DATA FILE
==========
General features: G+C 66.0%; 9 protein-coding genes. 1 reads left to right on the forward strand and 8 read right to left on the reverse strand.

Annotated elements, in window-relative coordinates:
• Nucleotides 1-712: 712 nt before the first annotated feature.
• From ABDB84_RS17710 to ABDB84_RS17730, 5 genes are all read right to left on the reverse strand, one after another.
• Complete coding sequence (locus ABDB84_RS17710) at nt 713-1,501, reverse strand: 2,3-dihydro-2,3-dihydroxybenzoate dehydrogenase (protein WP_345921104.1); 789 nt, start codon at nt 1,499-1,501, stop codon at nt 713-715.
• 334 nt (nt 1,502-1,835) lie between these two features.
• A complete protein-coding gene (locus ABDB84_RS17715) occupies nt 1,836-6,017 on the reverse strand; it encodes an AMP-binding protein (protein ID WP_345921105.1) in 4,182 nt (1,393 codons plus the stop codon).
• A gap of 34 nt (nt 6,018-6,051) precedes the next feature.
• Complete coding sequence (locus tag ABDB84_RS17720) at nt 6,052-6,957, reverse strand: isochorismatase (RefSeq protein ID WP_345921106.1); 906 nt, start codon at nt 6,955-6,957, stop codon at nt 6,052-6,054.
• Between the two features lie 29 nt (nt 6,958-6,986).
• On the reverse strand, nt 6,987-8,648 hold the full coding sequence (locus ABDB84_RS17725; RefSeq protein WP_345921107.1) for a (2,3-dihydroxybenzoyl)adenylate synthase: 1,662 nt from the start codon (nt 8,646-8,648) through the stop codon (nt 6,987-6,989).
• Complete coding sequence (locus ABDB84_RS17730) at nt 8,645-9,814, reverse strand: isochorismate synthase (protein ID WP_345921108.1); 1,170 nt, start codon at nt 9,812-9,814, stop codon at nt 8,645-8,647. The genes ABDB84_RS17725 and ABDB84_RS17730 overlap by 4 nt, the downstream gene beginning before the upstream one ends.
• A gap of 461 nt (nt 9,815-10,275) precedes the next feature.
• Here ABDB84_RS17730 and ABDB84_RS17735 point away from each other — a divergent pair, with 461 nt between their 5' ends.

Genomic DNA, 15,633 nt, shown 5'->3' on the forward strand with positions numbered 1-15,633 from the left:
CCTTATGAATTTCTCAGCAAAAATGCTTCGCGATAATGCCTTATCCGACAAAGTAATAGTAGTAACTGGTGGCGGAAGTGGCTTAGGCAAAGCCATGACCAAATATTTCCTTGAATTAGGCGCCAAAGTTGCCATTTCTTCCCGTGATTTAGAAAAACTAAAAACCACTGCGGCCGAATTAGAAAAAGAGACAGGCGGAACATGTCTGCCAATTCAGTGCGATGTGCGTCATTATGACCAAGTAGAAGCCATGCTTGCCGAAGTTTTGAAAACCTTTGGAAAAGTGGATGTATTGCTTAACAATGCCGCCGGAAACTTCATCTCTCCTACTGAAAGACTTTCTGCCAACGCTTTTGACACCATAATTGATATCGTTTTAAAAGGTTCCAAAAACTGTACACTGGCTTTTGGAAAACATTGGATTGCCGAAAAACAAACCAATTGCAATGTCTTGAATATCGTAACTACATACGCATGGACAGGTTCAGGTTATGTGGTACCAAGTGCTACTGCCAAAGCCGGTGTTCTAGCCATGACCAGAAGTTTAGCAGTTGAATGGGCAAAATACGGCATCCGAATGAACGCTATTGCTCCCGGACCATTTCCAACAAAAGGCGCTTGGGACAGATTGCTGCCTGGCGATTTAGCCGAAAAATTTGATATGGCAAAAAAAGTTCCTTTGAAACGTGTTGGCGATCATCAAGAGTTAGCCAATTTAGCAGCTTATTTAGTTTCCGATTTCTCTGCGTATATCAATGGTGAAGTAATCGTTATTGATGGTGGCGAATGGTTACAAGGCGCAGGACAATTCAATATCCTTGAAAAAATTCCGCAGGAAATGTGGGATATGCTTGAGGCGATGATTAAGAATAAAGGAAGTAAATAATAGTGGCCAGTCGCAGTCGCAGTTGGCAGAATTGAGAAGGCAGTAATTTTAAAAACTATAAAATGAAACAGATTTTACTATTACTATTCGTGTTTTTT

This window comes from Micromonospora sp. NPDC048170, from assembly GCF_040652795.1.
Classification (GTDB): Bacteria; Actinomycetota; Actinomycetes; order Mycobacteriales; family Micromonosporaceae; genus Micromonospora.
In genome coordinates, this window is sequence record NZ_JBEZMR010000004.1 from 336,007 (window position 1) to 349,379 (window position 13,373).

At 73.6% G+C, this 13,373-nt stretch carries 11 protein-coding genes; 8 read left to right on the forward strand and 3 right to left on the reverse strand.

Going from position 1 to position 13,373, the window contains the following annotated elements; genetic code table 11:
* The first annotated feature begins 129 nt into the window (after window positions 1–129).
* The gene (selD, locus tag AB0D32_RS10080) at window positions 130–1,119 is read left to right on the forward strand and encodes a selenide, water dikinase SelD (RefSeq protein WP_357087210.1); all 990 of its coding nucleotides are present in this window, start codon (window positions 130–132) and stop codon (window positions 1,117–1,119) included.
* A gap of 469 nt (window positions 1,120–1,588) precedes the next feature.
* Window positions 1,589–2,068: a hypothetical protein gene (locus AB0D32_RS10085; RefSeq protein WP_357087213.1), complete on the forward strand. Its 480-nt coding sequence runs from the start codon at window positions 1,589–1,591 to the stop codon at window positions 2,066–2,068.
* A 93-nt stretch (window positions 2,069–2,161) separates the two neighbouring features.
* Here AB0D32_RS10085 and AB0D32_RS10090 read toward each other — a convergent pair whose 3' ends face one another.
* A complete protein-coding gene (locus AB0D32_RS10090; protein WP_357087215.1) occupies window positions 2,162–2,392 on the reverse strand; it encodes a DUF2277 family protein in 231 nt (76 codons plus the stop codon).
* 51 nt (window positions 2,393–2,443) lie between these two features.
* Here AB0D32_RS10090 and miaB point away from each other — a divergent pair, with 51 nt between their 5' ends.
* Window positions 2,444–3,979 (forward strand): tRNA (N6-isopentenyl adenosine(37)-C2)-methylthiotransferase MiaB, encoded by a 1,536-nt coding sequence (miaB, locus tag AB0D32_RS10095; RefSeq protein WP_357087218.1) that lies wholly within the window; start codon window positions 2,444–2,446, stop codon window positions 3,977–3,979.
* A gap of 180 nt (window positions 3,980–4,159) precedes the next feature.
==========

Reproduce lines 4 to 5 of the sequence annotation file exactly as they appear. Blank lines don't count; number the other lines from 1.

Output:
• From ABDB84_RS17710 to ABDB84_RS17730, 5 genes are all read right to left on the reverse strand, one after another.
• Complete coding sequence (locus ABDB84_RS17710) at nt 713-1,501, reverse strand: 2,3-dihydro-2,3-dihydroxybenzoate dehydrogenase (protein WP_345921104.1); 789 nt, start codon at nt 1,499-1,501, stop codon at nt 713-715.